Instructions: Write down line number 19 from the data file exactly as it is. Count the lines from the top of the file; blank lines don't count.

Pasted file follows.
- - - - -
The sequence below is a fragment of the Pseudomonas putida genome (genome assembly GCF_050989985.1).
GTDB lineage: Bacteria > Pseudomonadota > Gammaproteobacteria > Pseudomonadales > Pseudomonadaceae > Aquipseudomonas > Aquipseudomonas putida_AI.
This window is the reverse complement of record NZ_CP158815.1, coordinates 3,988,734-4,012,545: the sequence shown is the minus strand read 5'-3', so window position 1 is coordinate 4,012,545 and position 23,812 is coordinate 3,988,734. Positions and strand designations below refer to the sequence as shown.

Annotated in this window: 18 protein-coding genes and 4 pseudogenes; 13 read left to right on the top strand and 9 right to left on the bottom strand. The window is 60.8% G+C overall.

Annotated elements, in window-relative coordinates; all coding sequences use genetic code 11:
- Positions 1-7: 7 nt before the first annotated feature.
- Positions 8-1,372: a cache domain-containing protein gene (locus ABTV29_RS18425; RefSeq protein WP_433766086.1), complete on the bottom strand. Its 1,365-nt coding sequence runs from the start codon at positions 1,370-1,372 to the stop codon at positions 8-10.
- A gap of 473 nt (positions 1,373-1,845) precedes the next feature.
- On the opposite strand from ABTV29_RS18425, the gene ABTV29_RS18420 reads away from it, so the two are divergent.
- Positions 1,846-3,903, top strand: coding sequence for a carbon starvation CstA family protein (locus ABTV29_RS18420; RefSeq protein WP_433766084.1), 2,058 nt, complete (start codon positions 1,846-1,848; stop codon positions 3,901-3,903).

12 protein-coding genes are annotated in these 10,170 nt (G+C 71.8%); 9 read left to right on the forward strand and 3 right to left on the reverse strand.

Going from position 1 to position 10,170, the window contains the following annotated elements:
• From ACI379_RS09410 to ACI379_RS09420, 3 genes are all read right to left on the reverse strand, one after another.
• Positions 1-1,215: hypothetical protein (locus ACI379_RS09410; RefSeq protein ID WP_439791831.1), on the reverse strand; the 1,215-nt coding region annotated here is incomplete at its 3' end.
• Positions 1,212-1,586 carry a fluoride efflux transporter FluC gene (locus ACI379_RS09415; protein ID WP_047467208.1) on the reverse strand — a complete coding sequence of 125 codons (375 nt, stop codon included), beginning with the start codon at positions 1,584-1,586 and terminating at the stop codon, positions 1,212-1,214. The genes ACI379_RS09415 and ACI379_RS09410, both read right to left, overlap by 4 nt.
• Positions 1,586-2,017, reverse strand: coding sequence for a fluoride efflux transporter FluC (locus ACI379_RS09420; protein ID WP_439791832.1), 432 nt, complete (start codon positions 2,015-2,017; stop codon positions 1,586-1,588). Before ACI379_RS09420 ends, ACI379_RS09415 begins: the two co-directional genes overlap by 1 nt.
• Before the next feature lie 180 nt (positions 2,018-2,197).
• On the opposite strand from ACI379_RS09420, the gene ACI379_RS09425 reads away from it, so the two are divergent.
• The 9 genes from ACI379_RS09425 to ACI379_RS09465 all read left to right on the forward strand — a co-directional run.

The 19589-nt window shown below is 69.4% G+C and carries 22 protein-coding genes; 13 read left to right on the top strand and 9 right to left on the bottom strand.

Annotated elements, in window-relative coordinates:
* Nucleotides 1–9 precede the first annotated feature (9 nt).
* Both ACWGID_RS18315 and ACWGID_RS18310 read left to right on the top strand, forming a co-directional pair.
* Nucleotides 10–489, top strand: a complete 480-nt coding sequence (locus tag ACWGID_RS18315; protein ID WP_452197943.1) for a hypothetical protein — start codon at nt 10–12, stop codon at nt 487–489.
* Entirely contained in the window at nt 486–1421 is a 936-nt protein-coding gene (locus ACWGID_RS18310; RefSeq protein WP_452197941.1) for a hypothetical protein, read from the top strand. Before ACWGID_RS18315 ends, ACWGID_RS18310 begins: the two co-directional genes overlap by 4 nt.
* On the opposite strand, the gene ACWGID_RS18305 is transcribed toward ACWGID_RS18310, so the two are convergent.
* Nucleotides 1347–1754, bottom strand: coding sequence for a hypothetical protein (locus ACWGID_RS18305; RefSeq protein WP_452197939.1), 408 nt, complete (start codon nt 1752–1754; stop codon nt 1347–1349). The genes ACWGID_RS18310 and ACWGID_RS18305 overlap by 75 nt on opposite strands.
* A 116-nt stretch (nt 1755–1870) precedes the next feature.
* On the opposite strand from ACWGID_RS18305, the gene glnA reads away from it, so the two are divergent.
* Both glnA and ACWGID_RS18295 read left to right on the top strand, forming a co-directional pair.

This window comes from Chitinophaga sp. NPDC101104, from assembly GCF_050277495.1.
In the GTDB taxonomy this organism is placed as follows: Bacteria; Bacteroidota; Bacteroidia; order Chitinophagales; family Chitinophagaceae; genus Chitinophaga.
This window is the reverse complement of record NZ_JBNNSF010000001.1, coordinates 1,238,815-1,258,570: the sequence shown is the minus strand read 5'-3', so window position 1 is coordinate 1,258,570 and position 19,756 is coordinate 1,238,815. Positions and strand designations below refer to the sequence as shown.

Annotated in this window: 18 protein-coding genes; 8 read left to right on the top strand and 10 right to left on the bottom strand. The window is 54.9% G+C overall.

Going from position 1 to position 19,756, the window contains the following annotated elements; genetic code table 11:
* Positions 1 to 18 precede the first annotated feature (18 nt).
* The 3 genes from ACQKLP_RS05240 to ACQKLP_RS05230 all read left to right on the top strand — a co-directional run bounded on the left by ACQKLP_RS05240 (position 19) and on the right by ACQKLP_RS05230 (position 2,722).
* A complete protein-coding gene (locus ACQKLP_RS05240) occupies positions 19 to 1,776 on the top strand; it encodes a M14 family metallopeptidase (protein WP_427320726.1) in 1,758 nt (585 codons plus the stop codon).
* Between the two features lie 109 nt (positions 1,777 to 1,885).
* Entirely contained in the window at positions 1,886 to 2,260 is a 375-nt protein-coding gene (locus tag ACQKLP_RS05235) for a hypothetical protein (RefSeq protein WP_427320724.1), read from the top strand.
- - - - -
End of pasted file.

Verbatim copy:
• The 9 genes from ACI379_RS09425 to ACI379_RS09465 all read left to right on the forward strand — a co-directional run.